We left the lighthouse and followed the track further along, into the trees and down the other side of the promontory. There was a lookout there, from which we enjoyed a spectacular view. It was clear why a lighthouse was needed in that area. We could see basalt ridges spreading out threateningly just below the surface of the water, for a very long way – who knows what hazards are hidden from the seafarer's view? Once we'd made our way back up to the lighthouse, it had started to rain, so we barely said goodbye to the sad old building as we hurried back towards Culburra. Perhaps one day soon Crookhaven Lighthouse will be restored and looked after properly. I'm sure it could become a tourist attraction and bring some benefit to the area. Right now, however, it's just a ghost of its former self.

There's an expansive view of the treacherous coastline from the lookout
The lighthouse in its original state, 1908

Friday, 15 August 2014

Review; The House of Three, by Lily Childs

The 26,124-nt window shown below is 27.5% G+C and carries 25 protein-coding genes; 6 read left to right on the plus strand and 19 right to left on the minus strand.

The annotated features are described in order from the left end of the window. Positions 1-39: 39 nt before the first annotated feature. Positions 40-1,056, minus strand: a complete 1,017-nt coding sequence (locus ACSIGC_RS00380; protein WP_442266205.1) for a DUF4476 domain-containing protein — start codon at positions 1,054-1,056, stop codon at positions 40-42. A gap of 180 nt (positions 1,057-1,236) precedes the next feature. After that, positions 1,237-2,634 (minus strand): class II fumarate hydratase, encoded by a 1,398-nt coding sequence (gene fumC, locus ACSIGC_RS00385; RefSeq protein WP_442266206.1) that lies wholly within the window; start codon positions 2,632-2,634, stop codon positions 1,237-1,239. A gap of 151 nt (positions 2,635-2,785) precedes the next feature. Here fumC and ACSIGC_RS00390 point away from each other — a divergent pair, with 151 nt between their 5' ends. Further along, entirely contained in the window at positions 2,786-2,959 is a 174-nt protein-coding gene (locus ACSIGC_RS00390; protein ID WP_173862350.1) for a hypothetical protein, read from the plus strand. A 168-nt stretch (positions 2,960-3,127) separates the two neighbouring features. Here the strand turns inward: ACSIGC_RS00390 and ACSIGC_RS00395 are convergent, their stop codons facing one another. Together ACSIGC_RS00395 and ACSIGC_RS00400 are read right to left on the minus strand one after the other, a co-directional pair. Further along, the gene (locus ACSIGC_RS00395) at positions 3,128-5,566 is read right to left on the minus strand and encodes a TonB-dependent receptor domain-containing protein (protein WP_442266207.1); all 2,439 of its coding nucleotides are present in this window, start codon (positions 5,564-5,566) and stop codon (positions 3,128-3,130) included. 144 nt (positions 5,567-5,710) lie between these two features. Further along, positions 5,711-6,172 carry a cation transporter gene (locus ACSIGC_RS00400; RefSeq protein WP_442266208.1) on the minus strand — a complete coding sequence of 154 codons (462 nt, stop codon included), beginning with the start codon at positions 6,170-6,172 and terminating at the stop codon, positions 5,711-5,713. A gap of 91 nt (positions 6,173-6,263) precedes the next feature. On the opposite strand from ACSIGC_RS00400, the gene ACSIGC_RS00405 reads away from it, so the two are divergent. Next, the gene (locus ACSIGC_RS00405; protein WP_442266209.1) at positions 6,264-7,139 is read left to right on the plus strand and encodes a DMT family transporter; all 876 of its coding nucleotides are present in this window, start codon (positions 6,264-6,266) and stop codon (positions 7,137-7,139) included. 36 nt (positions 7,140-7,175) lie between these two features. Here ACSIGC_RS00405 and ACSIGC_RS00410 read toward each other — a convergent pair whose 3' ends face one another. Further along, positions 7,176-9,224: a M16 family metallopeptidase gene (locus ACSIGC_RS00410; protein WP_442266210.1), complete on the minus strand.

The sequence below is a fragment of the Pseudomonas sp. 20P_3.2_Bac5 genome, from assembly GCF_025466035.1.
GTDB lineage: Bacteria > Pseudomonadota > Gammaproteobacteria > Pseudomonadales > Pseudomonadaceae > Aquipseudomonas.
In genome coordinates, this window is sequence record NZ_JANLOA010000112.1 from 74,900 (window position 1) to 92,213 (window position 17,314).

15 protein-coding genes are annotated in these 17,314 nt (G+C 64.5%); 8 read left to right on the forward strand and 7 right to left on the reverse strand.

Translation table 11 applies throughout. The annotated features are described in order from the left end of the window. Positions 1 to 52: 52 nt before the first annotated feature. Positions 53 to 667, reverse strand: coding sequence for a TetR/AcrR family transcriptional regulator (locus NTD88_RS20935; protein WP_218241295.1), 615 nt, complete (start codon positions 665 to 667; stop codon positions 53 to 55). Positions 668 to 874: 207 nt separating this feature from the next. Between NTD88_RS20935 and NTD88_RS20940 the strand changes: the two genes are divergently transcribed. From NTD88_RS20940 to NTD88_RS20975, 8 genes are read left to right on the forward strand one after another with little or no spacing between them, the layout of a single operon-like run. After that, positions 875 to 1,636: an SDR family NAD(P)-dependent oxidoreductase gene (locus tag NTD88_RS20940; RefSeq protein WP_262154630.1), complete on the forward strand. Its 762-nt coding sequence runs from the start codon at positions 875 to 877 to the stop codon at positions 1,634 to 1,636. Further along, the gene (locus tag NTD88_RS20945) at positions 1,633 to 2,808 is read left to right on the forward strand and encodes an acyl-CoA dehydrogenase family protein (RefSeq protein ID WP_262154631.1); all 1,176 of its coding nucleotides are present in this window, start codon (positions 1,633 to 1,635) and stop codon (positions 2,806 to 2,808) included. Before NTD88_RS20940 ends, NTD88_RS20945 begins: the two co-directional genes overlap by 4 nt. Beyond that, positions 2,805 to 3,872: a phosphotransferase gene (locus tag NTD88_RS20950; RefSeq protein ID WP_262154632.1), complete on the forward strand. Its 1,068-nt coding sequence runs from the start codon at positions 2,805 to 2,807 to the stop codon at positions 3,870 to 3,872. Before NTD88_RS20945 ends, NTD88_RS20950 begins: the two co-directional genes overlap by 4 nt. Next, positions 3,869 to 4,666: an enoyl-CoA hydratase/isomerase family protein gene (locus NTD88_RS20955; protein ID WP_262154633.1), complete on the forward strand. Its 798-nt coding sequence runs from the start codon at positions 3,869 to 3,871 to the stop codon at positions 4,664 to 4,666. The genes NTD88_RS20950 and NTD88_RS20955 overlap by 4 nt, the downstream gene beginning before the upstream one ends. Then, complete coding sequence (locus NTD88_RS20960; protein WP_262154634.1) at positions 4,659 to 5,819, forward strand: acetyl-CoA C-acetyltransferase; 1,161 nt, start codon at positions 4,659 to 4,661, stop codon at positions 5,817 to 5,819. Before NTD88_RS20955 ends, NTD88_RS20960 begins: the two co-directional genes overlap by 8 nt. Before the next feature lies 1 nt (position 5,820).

32 Cherry Street has come up for sale, deceased estate; and Sarah is happy to be able to purchase what once was her childhood home. However, is she prepared for the memories it will bring back, or the spirits that may be released? The House of Three is a stand-alone short story from Lily Childs. It is a ghost story in the traditional sense, yet in a modern, suburban setting.


Sarah and her brother Johnny go to view the Victorian terraced property, which they had not seen for twenty years. As they explore the dilapidated house, they realise that absolutely nothing has changed in all that time; and the familiar smell of roses forces their minds back all those years. Once the house belongs to her, she persuades Johnny to return, and they explore it together... and that's when the voices start. "They seemed to want to sooth her, as they did for the year before she was forced from her childhood home – a ten-year-old, an orphan."